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Rhode Island: Incorporating Culture Change into the Nursing Home Survey Process

Some states are using regulatory oversight of nursing facilities to advance the culture change movement and promote resident-centered care. For example, Rhode Island's nursing home survey agency, part of its Department of Health, has prioritized measures of quality of life—in addition to measures of clinical care—in its nursing home survey and certification process.

"The patient-centered orientation of the process has helped nursing homes focus more on these issues, spreading culture change within and between them. From the perspective of the state survey agency, it has also reinvigorated the survey process, helping to make it more collaborative and innovative," said David Gifford, M.D., director of the state's Department of Health.

Rhode Island's effort began several years ago, when leadership from the state survey agency, provider community, and other stakeholders decided to learn more about national and state models for improving residents' experiences of nursing home care and develop ways to apply them in Rhode Island. That effort led to a pilot project, the Individualized Care Pilot, at 51 nursing homes from 2007 to 2008, which the state has continued to expand.  Gifford highlighted three major areas of an "independent," or resident-centered, care model:

  • Physical environment: Does the facility look like an institution, or does it feel more like an individual's home?
  • Care practices: What are the facility's policies for administering medications and scheduling meals, sleeping, and bathing?
  • Staffing models and personnel: What are the staffing patterns in a facility, and how are staff empowered to help develop and revise policies that would improve residents' quality of life?

The initial areas of focus that were added to the survey process included:

  • Waking: Allowing residents more flexibility and control over their sleep schedules, rather than waking everyone up at the same time to administer medication or provide meals.
  • Bathing: Avoiding an arbitrary schedule and being responsive to residents' preferences.
  • Noise: For example, reducing the number of announcements and pages made over loudspeakers.
  • Consistent assignment: Assigning staff to care for the same residents regularly, to strengthen relationships and improve the continuity of care.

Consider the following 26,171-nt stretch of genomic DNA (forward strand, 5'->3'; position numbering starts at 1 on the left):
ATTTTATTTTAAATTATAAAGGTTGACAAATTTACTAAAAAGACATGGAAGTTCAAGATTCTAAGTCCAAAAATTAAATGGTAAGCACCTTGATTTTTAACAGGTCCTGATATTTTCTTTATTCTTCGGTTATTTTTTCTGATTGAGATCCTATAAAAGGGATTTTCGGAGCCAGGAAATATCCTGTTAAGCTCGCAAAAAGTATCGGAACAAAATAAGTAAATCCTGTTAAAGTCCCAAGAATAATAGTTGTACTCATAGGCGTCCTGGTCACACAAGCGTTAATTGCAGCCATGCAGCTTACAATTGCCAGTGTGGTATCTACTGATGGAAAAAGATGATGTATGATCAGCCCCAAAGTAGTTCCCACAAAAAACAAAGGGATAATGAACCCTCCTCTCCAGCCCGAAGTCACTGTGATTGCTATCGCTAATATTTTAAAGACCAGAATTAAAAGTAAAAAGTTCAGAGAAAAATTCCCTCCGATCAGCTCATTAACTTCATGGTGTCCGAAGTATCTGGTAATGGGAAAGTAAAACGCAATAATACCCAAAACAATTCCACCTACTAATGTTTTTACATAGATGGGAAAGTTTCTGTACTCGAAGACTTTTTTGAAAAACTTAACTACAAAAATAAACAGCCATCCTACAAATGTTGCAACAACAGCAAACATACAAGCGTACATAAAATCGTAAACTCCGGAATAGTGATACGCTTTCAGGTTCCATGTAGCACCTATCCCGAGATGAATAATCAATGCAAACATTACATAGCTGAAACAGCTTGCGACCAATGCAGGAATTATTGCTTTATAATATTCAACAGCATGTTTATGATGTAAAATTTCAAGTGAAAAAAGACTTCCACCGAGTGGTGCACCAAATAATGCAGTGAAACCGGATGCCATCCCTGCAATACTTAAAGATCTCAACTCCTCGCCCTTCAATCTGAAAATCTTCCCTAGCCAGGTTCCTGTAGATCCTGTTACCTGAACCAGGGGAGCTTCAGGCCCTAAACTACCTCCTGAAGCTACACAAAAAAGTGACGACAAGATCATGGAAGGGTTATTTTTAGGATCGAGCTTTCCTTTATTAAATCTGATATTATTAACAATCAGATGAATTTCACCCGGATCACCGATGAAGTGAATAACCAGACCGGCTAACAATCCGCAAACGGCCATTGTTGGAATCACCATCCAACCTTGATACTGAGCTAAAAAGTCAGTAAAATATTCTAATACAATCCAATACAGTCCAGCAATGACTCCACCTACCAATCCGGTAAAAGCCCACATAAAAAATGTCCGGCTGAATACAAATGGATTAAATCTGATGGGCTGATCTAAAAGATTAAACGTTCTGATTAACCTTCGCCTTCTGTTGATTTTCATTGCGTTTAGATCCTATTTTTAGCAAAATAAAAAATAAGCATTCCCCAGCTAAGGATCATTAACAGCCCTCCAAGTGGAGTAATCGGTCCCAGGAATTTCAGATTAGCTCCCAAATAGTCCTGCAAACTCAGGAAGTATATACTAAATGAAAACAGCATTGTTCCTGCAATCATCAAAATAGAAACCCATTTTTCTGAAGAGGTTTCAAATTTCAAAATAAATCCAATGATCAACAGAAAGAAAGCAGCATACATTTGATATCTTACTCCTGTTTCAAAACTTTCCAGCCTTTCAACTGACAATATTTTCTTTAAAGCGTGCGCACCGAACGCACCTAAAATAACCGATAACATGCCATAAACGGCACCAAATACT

The pilot used a variety of strategies, including on-site interviews, observations, and dissemination of information at each facility as well as additional analysis by surveyors after their site visits to assess how individualized care was being delivered. These activities were intended to ensure compliance with regulations, convey information and generate discussion with nursing homes, and gather additional non-regulatory information that could then be shared with each facility. A more detailed discussion of the survey methods is available here.

A patient-centered perspective now "permeates" the survey process, said Gifford. For example, surveyors use the facility tours they go on at the beginning of each survey as opportunities to ask about residents' quality of life and incorporate these issues into their conversations with nursing home administrators and other staff. The additional information informs all parts of the survey, including clinical topics, because asking open-ended questions that elicit information about patient-centered care yields insights into the overall functioning of nursing homes. "This was almost as much a culture change in the survey process as it was in facilities," said Gifford. The emphasis on quality of life has empowered nursing home staff as well as surveyors in the field by placing an official priority on issues they may have believed to be important but had not felt able to influence.

Gifford noted that all these changes were possible within the existing regulatory framework. In fact, they align strongly with the concepts embedded in the original federal legislation governing nursing home quality measurement. "While a few nursing homes felt early in the process that regulations could be a barrier to implementing more patient-centered care, it's usually the case that regulations not only allow but actually promote these concepts," he said. Rhode Island worked closely with CMS to determine what changes were possible within existing rules.

Rhode Island's efforts were designed to be applicable to other states. The nursing home survey agency developed a training package for other state survey agencies, and agency staff report increasing interest nationally in patient-centered nursing home care in general and in strategies that involve the survey process. "Going forward, we'll be working to expand our areas of focus, and also spread these strategies to other states that would like to implement them," said Gifford. "This is a long and at times challenging road, but we believe the investment is very worthwhile."

For more information, contact David Gifford, M.D., director, Rhode Island Department of Health, at [email protected], or see

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